In music, a whole note (American or "German" terminology) or semibreve (British or "classical" terminology) is a note represented by a hollow oval note head, like a half note (or minim), and no note stem (see Figure 1). Its length is typically equal to four beats in 4/4 time. Most other notes divide the whole note; half notes are played for one half the duration of the whole note, quarter notes (or crotchets) are each played for one quarter the duration, etc. A whole note lasts half as long as a double whole note (or breve).
A related symbol is the whole rest (or semibreve rest), which usually denotes a silence for the same duration. Whole rests are drawn as filled-in rectangles hanging under the second line from the top of a musical staff.
The whole rest, and occasionally the whole note, are also used in a more general way in time signatures other than 4/4; there they can represent the entire measure, regardless of how many whole notes would ordinarily fit in. For example, a whole rest may have a length equal to five beats if used in 5/4 time. If followed by a quarter note, however, it will have the ordinary value.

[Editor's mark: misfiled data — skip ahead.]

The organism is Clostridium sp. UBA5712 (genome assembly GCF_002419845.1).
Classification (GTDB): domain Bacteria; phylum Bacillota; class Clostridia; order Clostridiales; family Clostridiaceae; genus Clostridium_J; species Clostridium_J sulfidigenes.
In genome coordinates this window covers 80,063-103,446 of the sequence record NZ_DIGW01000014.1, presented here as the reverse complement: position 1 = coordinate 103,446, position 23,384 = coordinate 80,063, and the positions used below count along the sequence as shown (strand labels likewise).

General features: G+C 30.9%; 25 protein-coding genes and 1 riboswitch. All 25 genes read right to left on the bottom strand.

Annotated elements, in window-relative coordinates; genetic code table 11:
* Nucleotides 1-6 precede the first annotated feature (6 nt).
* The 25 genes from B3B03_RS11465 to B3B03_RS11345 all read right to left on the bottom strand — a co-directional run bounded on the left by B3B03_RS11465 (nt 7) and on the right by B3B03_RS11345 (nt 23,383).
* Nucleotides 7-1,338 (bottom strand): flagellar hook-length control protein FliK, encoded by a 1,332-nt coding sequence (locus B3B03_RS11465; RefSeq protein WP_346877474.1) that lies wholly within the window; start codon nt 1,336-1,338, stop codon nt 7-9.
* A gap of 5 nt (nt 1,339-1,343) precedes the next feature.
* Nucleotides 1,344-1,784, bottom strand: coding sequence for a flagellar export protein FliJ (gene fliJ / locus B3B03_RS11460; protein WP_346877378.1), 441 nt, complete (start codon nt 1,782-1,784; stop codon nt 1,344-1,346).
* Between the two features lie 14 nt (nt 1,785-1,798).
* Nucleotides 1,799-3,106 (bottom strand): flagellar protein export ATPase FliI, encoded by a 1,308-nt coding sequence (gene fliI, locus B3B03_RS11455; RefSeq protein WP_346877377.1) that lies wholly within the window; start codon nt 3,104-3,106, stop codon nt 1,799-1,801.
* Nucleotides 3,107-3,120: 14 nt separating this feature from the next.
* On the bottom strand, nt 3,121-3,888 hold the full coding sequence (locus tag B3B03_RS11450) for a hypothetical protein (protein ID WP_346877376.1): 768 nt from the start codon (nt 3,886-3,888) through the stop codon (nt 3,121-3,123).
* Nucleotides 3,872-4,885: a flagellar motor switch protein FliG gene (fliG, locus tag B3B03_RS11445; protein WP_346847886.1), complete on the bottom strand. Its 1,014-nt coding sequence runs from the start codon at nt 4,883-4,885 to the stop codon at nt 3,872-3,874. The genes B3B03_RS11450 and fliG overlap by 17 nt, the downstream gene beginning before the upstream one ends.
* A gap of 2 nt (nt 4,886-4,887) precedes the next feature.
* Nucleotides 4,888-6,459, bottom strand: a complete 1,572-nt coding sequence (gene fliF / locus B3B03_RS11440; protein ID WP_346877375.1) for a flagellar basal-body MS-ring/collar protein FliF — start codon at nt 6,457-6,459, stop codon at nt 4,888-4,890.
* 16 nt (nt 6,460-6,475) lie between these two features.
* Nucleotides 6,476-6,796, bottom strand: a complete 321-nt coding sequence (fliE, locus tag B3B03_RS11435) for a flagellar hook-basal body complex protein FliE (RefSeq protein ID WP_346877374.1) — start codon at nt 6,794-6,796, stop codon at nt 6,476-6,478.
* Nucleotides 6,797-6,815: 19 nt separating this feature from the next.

The names of this note (and rest) in European languages vary greatly:
|Language||note name||rest name|
|German||Ganze Note||Ganze Pause|
|Greek||Olokliro (ολόκληρο)||Pafsi oloklirou (παύση ολοκλήρου)|
|Italian||semibreve||pausa di semibreve|
|Spanish||redonda||silencio de redonda|
|Portuguese||semibreve||pausa de semibreve|
|Polish||cała nuta||pauza całonutowa|
The French and Spanish names for the note (both meaning "round") derive from the fact that the semibrevis was distinguished by its round stemless shape, which is true as well of the modern form (in contrast to the double whole note or shorter values with stems). The Greek name means "whole".